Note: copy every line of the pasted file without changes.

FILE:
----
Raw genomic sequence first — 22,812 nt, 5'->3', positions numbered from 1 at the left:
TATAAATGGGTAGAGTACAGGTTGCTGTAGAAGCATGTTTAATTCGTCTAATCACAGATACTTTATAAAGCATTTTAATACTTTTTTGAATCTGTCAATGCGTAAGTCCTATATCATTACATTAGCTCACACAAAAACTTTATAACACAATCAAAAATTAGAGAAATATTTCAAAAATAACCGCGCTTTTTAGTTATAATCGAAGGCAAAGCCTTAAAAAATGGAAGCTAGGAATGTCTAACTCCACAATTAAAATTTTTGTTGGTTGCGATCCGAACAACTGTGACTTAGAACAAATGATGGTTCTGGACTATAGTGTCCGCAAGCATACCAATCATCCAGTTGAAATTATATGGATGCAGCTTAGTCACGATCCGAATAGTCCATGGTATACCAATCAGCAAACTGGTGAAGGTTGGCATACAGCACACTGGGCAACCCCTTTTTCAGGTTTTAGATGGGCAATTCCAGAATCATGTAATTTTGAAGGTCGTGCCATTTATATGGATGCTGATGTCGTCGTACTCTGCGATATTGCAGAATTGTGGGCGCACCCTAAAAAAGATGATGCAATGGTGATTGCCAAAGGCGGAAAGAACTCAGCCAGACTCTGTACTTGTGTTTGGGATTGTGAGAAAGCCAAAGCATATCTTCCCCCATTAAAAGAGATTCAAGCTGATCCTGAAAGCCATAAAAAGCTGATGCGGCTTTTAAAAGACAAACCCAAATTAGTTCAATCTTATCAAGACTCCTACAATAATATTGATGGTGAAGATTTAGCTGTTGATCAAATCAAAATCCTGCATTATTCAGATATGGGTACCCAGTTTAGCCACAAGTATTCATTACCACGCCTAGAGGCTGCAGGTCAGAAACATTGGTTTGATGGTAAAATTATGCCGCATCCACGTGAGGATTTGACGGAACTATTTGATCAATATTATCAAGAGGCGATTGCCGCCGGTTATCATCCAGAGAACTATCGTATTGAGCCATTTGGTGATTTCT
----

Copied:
Raw genomic sequence first — 22,812 nt, 5'->3', positions numbered from 1 at the left:
TATAAATGGGTAGAGTACAGGTTGCTGTAGAAGCATGTTTAATTCGTCTAATCACAGATACTTTATAAAGCATTTTAATACTTTTTTGAATCTGTCAATGCGTAAGTCCTATATCATTACATTAGCTCACACAAAAACTTTATAACACAATCAAAAATTAGAGAAATATTTCAAAAATAACCGCGCTTTTTAGTTATAATCGAAGGCAAAGCCTTAAAAAATGGAAGCTAGGAATGTCTAACTCCACAATTAAAATTTTTGTTGGTTGCGATCCGAACAACTGTGACTTAGAACAAATGATGGTTCTGGACTATAGTGTCCGCAAGCATACCAATCATCCAGTTGAAATTATATGGATGCAGCTTAGTCACGATCCGAATAGTCCATGGTATACCAATCAGCAAACTGGTGAAGGTTGGCATACAGCACACTGGGCAACCCCTTTTTCAGGTTTTAGATGGGCAATTCCAGAATCATGTAATTTTGAAGGTCGTGCCATTTATATGGATGCTGATGTCGTCGTACTCTGCGATATTGCAGAATTGTGGGCGCACCCTAAAAAAGATGATGCAATGGTGATTGCCAAAGGCGGAAAGAACTCAGCCAGACTCTGTACTTGTGTTTGGGATTGTGAGAAAGCCAAAGCATATCTTCCCCCATTAAAAGAGATTCAAGCTGATCCTGAAAGCCATAAAAAGCTGATGCGGCTTTTAAAAGACAAACCCAAATTAGTTCAATCTTATCAAGACTCCTACAATAATATTGATGGTGAAGATTTAGCTGTTGATCAAATCAAAATCCTGCATTATTCAGATATGGGTACCCAGTTTAGCCACAAGTATTCATTACCACGCCTAGAGGCTGCAGGTCAGAAACATTGGTTTGATGGTAAAATTATGCCGCATCCACGTGAGGATTTGACGGAACTATTTGATCAATATTATCAAGAGGCGATTGCCGCCGGTTATCATCCAGAGAACTATCGTATTGAGCCATTTGGTGATTTCT